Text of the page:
Being Carin’s parent has not been an easy life
In fact it’s often been full of strife
From the moment her head popped out to say hello
It seems nothing went with its normal flow.
As a babe she had to sit up day and night
Because her little tummy was just not right
If she lay down for just a jot
She was promptly sick – and out it shot!
Then came the time to go to school
But she couldn’t understand the endless rules
Because she didn’t know how to read
And it was when she was eight this was seen as a special need.
The fight to be heard, the fear of doing wrong
Caught her up in endless knots. Whether it was from
Sleep walking, ticks or talking in her sleep -
When she DID sleep, after counting endless sheep!
When her dad went to bed, late at night
He always heard as he turned out the light
‘Goodnight’ again as a last-night call
Its safe to say he wasn’t exactly enthralled!
Then came exams, oh my oh my
How her little brain struggled and tried
She kept up in class with no problem at all
But when sitting the tests there was nothing to recall!
But Carin had developed by this early stage
The art of determination and a vibrant rage.
If anyone told her she maybe could try less hard
She would push that extra hundred yard.
‘Become a secretary’ her parents cried
The more they said it, the more she tried
Until her poor parents just shook their heads
As she took a post grad exam, instead.
Boys were another story altogether
She never quite seemed to get their measure
So broken-hearted wherever she was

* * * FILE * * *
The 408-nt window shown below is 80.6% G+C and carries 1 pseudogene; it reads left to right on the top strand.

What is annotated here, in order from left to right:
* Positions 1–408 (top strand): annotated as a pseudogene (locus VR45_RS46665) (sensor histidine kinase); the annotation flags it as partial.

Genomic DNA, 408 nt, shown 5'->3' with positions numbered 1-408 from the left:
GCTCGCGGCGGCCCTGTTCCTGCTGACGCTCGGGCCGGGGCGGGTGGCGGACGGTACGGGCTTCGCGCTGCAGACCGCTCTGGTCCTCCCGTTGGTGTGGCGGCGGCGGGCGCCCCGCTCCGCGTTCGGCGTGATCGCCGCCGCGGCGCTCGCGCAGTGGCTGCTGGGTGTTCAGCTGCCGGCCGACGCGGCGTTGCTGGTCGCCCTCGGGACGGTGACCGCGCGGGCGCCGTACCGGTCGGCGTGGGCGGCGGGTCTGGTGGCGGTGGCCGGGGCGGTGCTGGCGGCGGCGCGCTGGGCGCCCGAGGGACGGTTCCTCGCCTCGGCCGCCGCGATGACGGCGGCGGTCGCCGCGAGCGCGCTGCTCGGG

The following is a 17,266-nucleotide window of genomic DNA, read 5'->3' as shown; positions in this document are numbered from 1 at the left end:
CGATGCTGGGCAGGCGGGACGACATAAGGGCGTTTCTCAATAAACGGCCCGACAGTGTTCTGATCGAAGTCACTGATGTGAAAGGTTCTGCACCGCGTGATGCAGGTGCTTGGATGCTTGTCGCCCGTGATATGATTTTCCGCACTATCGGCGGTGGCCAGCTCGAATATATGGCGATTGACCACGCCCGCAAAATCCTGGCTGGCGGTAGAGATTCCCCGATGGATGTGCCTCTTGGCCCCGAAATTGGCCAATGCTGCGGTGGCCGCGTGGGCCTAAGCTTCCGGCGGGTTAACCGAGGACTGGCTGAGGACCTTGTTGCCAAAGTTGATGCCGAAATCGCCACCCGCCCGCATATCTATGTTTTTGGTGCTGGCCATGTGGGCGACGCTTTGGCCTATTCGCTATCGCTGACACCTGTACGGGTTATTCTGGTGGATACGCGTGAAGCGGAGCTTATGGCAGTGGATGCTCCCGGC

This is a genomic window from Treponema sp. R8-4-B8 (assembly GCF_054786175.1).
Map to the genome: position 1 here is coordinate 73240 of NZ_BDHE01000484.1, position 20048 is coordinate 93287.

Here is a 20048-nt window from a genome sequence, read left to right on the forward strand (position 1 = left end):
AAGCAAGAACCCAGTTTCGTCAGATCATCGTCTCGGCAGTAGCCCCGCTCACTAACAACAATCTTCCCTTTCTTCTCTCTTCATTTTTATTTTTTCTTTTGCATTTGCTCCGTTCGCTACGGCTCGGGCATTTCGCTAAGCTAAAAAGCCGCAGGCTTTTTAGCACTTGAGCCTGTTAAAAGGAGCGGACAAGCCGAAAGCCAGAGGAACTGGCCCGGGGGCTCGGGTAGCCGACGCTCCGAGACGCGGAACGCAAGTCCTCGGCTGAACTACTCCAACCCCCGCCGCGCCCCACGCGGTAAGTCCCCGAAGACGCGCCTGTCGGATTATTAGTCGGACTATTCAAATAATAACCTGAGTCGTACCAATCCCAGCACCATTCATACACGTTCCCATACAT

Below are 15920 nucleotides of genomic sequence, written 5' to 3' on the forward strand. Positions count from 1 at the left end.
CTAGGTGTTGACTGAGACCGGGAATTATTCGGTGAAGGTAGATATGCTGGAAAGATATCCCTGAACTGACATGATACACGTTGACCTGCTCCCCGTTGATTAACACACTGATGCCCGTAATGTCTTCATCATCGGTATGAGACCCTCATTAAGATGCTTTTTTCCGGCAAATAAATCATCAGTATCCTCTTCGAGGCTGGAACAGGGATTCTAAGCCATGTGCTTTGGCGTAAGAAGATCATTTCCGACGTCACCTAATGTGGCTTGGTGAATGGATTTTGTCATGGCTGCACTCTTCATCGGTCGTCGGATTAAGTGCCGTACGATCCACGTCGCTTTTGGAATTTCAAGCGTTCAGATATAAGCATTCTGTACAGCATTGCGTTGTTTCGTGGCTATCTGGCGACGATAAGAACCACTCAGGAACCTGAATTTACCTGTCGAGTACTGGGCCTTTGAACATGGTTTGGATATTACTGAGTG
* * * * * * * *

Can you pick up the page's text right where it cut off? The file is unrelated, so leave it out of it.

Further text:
Her parents were quite at a loss.
Australia gave her a chance to be free
A chance to be as she wanted to be
With people saying ‘go for it’, ‘give it a go’
Instead of ‘I wouldn’t Carin, it’s risky, no’.
Here she excelled in work and life
But like anyone growing up she had some strife
With cancer at 28 and then profound fatigue
She had now hit the typical Type A exhaustion league.
Her poor parents were worried and very far away
And couldn’t help her day to day
Instead there were short-term visits and long term calls
Where they did their best to soften her frequent falls.
But Carin has a backbone of steel and bones of grit
And it wasn’t long before she tried again to find her fit
She volunteered, travelled, retrained and studied
And true to form, excelled, and pushed back times previously muddied.
She was in demand, earning well but bored
So she got a job in San Fran, and her courage once more soared.
But just when organised, it all fell through
And she had to think, again, what to do!
Back to the UK, to spend time with her family
She had years of bliss before another calamity
This time, it took everyone, even she by surprise
And from the ashes, she had to once more up and rise.
Her poor parents really had now been socked in the jaw
And her big concern, was not just for she, but that they suffered no more.
But this is where the difference came
Because it’s now that her life, once and truly, finally changed.
She was no longer the child, the little girl
Trying to please others and look out for their concern